MSM gets $1.1M grant to expand telehealth

More rural and underserved areas of Georgia will have access to telemedicine through Morehouse School of Medicine, thanks to a $1.1 million grant to MSM from the Truist Foundation. MHC Telehealth, which uses videoconferencing technology to treat patients in remote areas, experienced a 700 percent increase in demand during the pandemic. The new funds will allow MSM to “reach more patients and improve outcomes for the most vulnerable in our society,” according to VP for Institutional Advancement Bennie L. Harris. The Truist Foundation grant will also help MSM launch a unit in telehealth-digital epidemiology. Morehouse Healthcare launched MHC Telehealth in 2018. • Details about the grant >

Ga. Tech center enters European partnership

Two European research institutions are teaming up with a Georgia Tech-based research center to develop ways to treat chronic disease with therapies based on human cells. The NSF Engineering Research Center (ERC) for Cell Manufacturing Technologies (CMaT), headquartered at Georgia Tech, will work with partners in Ireland and Northern Ireland to prepare for clinical testing of a hydrogel that brings therapeutic cells into the body. CMaT received early investment from GRA; it works to transform the manufacture of cell‐based therapeutics for broad industry and clinical use. CMaT’s partners in the new endeavor are National University of Ireland Galway and Queen’s University Belfast in Northern Ireland. • More about the agreement >

GRA-backed startups make TAG ‘Top 40’ list

Let’s give a round of applause to startups Apptega, Codoxo and Gimme for being named in March to the list of “Top 40 Innovation Companies in Georgia.” Compiled by the Technology Association of Georgia, the list recognizes “the most innovative and impactful technology companies” in the state, according to TAG President and CEO Larry Williams. All three received investment from GRA and GRA Venture Fund. • Browse TAG's full list >See all the GRA Venture Fund companies >

Ga. Tech Eminent Scholar receives high honors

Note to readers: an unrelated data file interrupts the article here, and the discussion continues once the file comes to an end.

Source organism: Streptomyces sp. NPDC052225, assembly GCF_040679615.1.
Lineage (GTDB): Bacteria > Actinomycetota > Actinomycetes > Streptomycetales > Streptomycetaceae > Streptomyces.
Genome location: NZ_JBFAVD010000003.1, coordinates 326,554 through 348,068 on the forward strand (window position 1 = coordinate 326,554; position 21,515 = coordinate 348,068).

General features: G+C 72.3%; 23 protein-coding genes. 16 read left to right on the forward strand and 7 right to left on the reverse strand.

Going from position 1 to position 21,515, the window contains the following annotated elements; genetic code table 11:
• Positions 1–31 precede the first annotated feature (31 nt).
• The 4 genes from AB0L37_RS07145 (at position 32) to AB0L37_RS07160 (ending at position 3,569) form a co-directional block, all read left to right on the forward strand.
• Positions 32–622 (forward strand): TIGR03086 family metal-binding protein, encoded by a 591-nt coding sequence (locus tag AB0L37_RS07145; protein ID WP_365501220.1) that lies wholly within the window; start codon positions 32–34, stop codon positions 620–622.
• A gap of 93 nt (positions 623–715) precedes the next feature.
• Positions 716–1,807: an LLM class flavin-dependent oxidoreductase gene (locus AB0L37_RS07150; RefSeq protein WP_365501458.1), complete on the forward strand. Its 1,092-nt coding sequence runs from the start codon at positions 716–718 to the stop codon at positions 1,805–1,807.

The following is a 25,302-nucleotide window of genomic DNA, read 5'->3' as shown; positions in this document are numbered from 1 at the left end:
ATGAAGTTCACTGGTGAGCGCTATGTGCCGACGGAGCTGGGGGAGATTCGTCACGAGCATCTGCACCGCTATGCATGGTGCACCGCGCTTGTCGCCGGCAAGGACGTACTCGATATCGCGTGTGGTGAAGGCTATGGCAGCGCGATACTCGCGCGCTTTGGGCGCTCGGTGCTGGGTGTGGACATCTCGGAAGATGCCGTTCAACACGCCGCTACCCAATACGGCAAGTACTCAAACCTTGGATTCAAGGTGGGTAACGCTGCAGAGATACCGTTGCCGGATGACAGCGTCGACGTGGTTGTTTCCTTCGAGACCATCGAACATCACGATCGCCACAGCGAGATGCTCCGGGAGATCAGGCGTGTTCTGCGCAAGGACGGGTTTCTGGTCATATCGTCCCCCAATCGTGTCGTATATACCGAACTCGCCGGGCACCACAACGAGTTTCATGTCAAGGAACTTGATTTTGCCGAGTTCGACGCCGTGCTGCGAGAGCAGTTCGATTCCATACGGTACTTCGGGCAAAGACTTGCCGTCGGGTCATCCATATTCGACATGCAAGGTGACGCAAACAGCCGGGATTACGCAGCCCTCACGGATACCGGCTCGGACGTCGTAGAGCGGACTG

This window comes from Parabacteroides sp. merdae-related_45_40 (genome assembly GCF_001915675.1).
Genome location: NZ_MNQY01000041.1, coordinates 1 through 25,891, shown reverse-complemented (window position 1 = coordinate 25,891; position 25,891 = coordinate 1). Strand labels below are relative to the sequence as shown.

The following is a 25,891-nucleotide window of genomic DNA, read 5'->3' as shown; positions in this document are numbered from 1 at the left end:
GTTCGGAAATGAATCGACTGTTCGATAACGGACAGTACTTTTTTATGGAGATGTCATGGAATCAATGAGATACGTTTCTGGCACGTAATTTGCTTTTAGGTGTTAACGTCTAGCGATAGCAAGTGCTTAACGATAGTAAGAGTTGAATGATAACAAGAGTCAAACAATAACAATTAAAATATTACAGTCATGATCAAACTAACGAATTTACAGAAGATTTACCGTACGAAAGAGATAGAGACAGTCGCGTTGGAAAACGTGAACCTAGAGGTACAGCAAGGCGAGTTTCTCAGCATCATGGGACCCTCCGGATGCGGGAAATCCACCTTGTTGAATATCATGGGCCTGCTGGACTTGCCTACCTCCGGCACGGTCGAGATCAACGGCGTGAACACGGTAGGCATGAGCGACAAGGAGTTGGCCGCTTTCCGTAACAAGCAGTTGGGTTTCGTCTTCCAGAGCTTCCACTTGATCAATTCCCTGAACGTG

Our congratulations to GRA Eminent Scholar John Crittenden for receiving a pair of recent honors. John was the 2020 recipient of the Simon W. Freese Environmental Engineering Award, which recognizes extraordinary accomplishments in using scientific principles and research findings “to solve the most challenging problems in water quality.” He was also recently chosen to become a member of the European Union Academy of Sciences. Well done, John! • More on John Crittenden >

GRA represented in Georgia Bio’s Helix awards

Georgia Bio’s annual Golden Helix Awards is still a day away, but the state’s life science industry organization announced the winners in March. This year’s list included several people with connections to GRA:

  • David Lee, vice president for research at UGA, will receive the Georgia Bio Lifetime Achievement Award for advancing innovation, entrepreneurship and economic development in Georgia’s life sciences industry.
  • GRA President Susan Shows joins E. Jane Caraway of the Georgia Department of Economic Development as recipients of the Georgia Bio Industry Growth Award. The award is given to those who have made “an extraordinary contribution to the growth of the life sciences industry in Georgia.”
  • The leaders of GRA-backed companies Jackson Medical (James Rains) and Metaclipse Therapeutics (Shaker Reddy) will receive the Community Award, presented to select individuals “worthy of special recognition.” 

          See all the award winners >

GRA's Website
Copyright © 2021 Georgia Research Alliance, All rights reserved.

Want to change how you receive these emails?
You can update your preferences or unsubscribe from this list

Email Marketing Powered by Mailchimp